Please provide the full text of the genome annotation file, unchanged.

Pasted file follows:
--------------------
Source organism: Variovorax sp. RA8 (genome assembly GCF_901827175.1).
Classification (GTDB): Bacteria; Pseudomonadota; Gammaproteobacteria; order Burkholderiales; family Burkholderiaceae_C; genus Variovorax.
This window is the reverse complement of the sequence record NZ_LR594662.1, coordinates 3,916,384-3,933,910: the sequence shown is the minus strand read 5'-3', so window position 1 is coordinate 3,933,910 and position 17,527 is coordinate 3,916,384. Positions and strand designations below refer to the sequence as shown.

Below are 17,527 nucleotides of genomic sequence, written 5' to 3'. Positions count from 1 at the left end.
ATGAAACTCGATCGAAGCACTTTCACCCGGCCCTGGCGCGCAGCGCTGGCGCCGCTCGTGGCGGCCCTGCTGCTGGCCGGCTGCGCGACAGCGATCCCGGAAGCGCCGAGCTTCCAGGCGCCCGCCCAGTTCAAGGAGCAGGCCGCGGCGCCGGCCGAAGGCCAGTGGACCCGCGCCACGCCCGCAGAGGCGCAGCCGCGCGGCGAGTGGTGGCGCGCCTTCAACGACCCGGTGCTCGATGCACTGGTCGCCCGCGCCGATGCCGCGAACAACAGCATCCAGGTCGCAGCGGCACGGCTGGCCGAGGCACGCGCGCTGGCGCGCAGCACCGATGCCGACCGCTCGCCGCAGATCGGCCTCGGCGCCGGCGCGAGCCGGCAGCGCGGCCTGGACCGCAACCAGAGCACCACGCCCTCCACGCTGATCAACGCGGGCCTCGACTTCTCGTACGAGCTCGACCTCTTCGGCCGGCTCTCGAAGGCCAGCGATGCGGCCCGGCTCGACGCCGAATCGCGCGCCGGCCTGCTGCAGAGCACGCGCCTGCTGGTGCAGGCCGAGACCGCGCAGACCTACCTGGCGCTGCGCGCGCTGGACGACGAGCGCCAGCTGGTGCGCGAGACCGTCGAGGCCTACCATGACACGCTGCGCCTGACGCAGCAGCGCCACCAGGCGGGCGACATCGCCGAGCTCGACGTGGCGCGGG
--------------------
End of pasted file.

Source organism: Variovorax sp. RA8 (genome assembly GCF_901827175.1).
Classification (GTDB): Bacteria; Pseudomonadota; Gammaproteobacteria; order Burkholderiales; family Burkholderiaceae_C; genus Variovorax.
This window is the reverse complement of the sequence record NZ_LR594662.1, coordinates 3,916,384-3,933,910: the sequence shown is the minus strand read 5'-3', so window position 1 is coordinate 3,933,910 and position 17,527 is coordinate 3,916,384. Positions and strand designations below refer to the sequence as shown.

Below are 17,527 nucleotides of genomic sequence, written 5' to 3'. Positions count from 1 at the left end.
ATGAAACTCGATCGAAGCACTTTCACCCGGCCCTGGCGCGCAGCGCTGGCGCCGCTCGTGGCGGCCCTGCTGCTGGCCGGCTGCGCGACAGCGATCCCGGAAGCGCCGAGCTTCCAGGCGCCCGCCCAGTTCAAGGAGCAGGCCGCGGCGCCGGCCGAAGGCCAGTGGACCCGCGCCACGCCCGCAGAGGCGCAGCCGCGCGGCGAGTGGTGGCGCGCCTTCAACGACCCGGTGCTCGATGCACTGGTCGCCCGCGCCGATGCCGCGAACAACAGCATCCAGGTCGCAGCGGCACGGCTGGCCGAGGCACGCGCGCTGGCGCGCAGCACCGATGCCGACCGCTCGCCGCAGATCGGCCTCGGCGCCGGCGCGAGCCGGCAGCGCGGCCTGGACCGCAACCAGAGCACCACGCCCTCCACGCTGATCAACGCGGGCCTCGACTTCTCGTACGAGCTCGACCTCTTCGGCCGGCTCTCGAAGGCCAGCGATGCGGCCCGGCTCGACGCCGAATCGCGCGCCGGCCTGCTGCAGAGCACGCGCCTGCTGGTGCAGGCCGAGACCGCGCAGACCTACCTGGCGCTGCGCGCGCTGGACGACGAGCGCCAGCTGGTGCGCGAGACCGTCGAGGCCTACCATGACACGCTGCGCCTGACGCAGCAGCGCCACCAGGCGGGCGACATCGCCGAGCTCGACGTGGCGCGGG